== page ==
NEA argues for circular approach to funding back end of nuclear fuel cycle

June 22, 2021, 7:00AMRadwaste Solutions

A report by the OECD Nuclear Energy Agency proposes a new approach to assessing the financial adequacy for undertaking nuclear decontamination and decommissioning projects and high-level radioactive waste management.

With the world’s aging nuclear power reactors approaching the end of their planned operational lifetimes, the adequacy of funding for decommissioning and waste management increasingly commands the attention of decision makers, the NEA said.

The report, Ensuring the Adequacy of Funding for Decommissioning and Waste Management, released on June 18, argues that the current “linear” approach to assessing financial adequacy, which is based on the linear discounting of estimated future costs for decommissioning and waste disposal, should be complemented with a broader “circular” approach, in which funding arrangements continuously adapt as new information on costs, social preferences, policy objectives, lifetimes, or rates of return on existing assets becomes available.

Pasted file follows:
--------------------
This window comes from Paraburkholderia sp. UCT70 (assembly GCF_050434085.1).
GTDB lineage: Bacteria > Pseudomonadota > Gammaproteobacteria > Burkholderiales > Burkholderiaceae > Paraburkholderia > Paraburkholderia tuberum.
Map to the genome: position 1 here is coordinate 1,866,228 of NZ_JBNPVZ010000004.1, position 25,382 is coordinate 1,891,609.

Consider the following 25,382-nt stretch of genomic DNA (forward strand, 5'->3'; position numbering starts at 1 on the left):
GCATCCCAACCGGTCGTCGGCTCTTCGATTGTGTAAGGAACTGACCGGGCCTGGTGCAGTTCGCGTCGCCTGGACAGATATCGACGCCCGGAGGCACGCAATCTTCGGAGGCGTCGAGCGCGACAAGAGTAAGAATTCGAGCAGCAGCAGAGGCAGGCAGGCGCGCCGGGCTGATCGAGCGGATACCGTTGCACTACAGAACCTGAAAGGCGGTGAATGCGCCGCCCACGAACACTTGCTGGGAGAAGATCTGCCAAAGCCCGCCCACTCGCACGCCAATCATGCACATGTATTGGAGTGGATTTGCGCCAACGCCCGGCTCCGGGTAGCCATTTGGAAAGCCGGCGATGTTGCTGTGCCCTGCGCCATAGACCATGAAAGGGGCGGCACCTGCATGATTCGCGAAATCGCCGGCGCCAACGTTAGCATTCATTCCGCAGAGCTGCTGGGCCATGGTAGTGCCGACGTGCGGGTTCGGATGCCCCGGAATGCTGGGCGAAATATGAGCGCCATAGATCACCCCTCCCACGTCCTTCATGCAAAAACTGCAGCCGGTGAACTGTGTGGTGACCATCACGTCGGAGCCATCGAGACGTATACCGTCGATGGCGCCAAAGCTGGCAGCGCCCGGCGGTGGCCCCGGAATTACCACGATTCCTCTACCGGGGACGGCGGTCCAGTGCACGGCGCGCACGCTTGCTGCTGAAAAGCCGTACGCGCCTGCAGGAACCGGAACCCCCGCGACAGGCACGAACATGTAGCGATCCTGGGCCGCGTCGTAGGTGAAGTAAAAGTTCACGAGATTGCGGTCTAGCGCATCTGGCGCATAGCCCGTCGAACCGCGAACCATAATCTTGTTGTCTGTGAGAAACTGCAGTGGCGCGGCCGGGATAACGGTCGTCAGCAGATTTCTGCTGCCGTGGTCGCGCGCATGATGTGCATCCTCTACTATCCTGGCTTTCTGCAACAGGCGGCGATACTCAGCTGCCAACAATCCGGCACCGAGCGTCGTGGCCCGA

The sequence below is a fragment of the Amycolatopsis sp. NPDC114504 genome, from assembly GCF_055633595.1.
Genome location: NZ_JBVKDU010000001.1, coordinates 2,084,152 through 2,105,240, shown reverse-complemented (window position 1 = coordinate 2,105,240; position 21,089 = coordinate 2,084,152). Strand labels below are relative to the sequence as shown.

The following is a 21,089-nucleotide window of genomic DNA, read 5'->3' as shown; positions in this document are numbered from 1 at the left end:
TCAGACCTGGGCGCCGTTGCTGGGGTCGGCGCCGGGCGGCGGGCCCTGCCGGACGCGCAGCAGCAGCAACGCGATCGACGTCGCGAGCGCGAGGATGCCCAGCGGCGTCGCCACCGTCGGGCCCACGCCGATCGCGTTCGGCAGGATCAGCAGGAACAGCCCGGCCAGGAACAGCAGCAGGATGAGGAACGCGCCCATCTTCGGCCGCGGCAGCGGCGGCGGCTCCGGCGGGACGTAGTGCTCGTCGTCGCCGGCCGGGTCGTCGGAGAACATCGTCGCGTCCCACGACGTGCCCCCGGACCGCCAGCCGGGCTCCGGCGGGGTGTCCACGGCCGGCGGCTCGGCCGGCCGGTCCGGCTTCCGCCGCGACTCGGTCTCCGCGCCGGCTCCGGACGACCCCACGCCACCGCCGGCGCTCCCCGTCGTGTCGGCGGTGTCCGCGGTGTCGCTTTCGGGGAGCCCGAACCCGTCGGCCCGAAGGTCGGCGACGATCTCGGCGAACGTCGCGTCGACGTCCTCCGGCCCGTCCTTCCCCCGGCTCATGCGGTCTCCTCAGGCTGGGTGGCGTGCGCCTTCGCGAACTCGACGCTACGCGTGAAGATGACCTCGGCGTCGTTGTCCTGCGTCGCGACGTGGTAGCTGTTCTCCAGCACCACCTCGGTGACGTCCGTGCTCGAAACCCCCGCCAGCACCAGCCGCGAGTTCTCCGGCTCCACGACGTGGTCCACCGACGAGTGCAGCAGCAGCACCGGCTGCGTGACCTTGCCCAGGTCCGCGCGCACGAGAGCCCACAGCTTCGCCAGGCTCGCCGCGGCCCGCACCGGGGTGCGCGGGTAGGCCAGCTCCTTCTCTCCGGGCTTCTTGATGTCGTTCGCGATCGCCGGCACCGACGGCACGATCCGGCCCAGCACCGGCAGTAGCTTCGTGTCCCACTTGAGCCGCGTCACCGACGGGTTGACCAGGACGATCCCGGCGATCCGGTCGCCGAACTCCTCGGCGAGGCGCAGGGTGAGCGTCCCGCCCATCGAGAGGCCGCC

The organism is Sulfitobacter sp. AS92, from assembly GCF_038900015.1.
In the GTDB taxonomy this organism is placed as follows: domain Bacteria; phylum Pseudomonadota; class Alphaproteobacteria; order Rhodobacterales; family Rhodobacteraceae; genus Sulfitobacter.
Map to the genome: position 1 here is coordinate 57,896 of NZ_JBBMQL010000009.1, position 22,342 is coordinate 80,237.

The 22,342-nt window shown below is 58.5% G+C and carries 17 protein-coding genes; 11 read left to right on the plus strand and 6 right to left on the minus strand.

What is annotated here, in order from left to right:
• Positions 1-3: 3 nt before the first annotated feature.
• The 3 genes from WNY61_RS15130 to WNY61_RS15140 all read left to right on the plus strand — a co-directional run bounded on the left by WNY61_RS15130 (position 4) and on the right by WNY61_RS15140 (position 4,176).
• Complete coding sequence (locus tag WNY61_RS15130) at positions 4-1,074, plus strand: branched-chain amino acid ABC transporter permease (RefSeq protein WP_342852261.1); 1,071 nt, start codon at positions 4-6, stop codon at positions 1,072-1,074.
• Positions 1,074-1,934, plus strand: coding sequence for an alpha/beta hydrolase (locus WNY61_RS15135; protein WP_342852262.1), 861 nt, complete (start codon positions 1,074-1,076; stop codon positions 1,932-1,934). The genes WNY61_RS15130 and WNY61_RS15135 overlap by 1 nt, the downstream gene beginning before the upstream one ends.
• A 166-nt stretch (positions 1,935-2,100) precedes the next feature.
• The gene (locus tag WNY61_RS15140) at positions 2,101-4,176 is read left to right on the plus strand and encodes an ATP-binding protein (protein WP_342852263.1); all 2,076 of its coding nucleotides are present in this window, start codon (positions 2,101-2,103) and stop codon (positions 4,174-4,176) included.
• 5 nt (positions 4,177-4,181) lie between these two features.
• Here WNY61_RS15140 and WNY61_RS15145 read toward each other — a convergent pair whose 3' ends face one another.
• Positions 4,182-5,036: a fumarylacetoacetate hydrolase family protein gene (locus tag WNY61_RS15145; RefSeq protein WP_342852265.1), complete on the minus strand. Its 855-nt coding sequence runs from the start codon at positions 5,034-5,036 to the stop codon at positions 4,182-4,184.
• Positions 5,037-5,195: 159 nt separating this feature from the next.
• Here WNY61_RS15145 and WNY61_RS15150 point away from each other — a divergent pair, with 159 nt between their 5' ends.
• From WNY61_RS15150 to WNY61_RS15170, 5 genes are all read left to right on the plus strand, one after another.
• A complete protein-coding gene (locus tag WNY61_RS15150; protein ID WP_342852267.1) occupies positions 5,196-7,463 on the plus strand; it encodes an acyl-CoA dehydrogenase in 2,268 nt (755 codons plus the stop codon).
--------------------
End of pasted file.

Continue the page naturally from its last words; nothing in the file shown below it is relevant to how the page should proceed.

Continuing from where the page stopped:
By using the circular approach, the report states, “The question of the adequacy of funding for decommissioning and waste disposal thus evolves in an adaptive and iterative manner that integrates changes in technical, economic, and societal framework conditions.”

Three parts: The report, which focuses on the interdependency of costs and funding requirements on the one hand, and changes in nuclear policy, such as long-term operation or premature shutdowns, as well as technological progress on the other hand, consists of three parts:

  • A conceptual framework for financially and politically sustainable financing arrangements for the back end of the nuclear fuel cycle.
  • Twelve country case studies on funding arrangements prepared in collaboration with NEA member countries.
  • A synthesis of elements of good policy practice.

The NEA said that while the 12 case studies show that many member countries are already adapting their funding systems to changing realities, they are doing so in implicit and partial ways. The report states that it “aims precisely to provide the language and conceptual framework to consider such adaptations in a more explicit and systematic manner.”


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